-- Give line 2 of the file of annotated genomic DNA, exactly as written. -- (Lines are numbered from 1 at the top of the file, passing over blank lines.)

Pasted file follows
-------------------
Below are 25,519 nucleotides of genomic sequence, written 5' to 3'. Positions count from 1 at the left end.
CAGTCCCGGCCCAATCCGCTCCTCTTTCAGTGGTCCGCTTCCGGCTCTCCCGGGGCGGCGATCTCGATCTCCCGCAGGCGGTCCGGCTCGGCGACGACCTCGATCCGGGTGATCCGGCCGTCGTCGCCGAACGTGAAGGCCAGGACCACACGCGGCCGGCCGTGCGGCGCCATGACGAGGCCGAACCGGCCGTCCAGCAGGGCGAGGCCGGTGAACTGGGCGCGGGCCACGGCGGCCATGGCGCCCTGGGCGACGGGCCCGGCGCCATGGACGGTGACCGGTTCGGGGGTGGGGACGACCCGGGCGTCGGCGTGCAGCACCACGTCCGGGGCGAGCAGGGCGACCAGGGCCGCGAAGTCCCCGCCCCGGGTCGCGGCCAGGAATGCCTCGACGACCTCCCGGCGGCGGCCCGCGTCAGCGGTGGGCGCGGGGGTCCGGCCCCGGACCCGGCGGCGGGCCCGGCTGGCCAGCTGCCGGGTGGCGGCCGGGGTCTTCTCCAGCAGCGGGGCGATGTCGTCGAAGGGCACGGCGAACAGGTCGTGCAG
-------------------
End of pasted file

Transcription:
CAGTCCCGGCCCAATCCGCTCCTCTTTCAGTGGTCCGCTTCCGGCTCTCCCGGGGCGGCGATCTCGATCTCCCGCAGGCGGTCCGGCTCGGCGACGACCTCGATCCGGGTGATCCGGCCGTCGTCGCCGAACGTGAAGGCCAGGACCACACGCGGCCGGCCGTGCGGCGCCATGACGAGGCCGAACCGGCCGTCCAGCAGGGCGAGGCCGGTGAACTGGGCGCGGGCCACGGCGGCCATGGCGCCCTGGGCGACGGGCCCGGCGCCATGGACGGTGACCGGTTCGGGGGTGGGGACGACCCGGGCGTCGGCGTGCAGCACCACGTCCGGGGCGAGCAGGGCGACCAGGGCCGCGAAGTCCCCGCCCCGGGTCGCGGCCAGGAATGCCTCGACGACCTCCCGGCGGCGGCCCGCGTCAGCGGTGGGCGCGGGGGTCCGGCCCCGGACCCGGCGGCGGGCCCGGCTGGCCAGCTGCCGGGTGGCGGCCGGGGTCTTCTCCAGCAGCGGGGCGATGTCGTCGAAGGGCACGGCGAACAGGTCGTGCAG